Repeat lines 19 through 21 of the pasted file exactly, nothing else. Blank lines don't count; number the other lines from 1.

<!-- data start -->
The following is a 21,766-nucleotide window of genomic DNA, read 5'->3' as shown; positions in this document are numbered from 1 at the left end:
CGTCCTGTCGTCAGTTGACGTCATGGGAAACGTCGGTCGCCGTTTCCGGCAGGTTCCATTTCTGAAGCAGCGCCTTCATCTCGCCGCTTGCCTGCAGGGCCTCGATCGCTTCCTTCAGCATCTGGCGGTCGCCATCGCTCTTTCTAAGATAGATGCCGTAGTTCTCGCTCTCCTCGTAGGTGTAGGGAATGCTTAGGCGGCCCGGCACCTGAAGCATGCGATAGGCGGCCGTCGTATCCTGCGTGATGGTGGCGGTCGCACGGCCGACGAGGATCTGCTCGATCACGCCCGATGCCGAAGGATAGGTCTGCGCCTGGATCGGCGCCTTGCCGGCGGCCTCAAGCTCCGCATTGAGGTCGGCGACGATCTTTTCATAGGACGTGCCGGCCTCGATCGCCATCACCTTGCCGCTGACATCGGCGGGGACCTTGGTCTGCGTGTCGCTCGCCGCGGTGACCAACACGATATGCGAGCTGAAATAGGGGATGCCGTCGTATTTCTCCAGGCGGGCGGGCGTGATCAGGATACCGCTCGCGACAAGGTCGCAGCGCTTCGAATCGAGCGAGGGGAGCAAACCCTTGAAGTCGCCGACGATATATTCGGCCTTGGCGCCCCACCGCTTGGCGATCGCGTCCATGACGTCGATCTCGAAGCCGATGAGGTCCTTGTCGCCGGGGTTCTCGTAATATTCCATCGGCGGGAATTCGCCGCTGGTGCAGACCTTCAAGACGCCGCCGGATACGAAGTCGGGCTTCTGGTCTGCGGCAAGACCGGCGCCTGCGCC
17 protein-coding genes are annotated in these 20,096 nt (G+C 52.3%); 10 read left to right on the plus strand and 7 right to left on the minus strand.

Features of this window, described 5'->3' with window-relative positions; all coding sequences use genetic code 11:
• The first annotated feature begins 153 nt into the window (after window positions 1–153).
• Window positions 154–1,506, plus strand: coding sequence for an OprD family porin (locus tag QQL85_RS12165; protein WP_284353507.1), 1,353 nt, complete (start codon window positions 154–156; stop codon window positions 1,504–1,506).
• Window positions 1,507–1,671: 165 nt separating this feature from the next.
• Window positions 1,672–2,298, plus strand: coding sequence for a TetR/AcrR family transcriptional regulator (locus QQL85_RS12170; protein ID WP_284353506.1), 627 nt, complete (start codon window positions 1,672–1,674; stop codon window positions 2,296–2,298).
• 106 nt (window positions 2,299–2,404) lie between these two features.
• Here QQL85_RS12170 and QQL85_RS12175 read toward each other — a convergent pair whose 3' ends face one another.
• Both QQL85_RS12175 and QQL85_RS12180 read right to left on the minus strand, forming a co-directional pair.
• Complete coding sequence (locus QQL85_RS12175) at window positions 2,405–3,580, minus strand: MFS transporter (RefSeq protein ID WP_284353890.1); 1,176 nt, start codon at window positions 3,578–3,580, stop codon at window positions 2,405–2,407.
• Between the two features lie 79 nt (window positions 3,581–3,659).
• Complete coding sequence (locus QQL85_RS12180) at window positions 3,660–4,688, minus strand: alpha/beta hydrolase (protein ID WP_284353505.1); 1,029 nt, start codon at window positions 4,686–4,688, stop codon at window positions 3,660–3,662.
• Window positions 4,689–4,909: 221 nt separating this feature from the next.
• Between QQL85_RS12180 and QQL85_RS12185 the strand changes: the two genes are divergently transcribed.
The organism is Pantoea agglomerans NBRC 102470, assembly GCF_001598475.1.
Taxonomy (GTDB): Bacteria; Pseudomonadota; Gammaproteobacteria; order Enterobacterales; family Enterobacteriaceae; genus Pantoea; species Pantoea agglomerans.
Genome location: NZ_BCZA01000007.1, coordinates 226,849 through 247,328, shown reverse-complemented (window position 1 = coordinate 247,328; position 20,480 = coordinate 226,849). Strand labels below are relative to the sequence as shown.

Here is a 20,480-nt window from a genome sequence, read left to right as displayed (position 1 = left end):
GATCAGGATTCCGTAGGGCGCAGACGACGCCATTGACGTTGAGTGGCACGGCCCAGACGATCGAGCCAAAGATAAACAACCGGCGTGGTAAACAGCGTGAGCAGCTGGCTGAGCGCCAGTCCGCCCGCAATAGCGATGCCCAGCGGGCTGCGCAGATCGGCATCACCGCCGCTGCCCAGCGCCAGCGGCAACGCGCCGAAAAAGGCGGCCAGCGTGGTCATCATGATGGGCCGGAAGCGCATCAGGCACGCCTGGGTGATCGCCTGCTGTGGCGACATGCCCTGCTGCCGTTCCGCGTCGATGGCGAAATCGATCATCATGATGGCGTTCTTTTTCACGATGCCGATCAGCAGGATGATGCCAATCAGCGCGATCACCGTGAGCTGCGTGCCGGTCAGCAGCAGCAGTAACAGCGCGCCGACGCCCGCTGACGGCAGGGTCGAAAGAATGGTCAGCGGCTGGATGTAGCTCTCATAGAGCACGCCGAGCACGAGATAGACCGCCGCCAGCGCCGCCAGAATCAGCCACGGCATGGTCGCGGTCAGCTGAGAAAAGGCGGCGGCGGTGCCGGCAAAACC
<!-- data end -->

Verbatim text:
Genome location: NZ_BCZA01000007.1, coordinates 226,849 through 247,328, shown reverse-complemented (window position 1 = coordinate 247,328; position 20,480 = coordinate 226,849). Strand labels below are relative to the sequence as shown.

Here is a 20,480-nt window from a genome sequence, read left to right as displayed (position 1 = left end):
GATCAGGATTCCGTAGGGCGCAGACGACGCCATTGACGTTGAGTGGCACGGCCCAGACGATCGAGCCAAAGATAAACAACCGGCGTGGTAAACAGCGTGAGCAGCTGGCTGAGCGCCAGTCCGCCCGCAATAGCGATGCCCAGCGGGCTGCGCAGATCGGCATCACCGCCGCTGCCCAGCGCCAGCGGCAACGCGCCGAAAAAGGCGGCCAGCGTGGTCATCATGATGGGCCGGAAGCGCATCAGGCACGCCTGGGTGATCGCCTGCTGTGGCGACATGCCCTGCTGCCGTTCCGCGTCGATGGCGAAATCGATCATCATGATGGCGTTCTTTTTCACGATGCCGATCAGCAGGATGATGCCAATCAGCGCGATCACCGTGAGCTGCGTGCCGGTCAGCAGCAGCAGTAACAGCGCGCCGACGCCCGCTGACGGCAGGGTCGAAAGAATGGTCAGCGGCTGGATGTAGCTCTCATAGAGCACGCCGAGCACGAGATAGACCGCCGCCAGCGCCGCCAGAATCAGCCACGGCATGGTCGCGGTCAGCTGAGAAAAGGCGGCGGCGGTGCCGGCAAAACC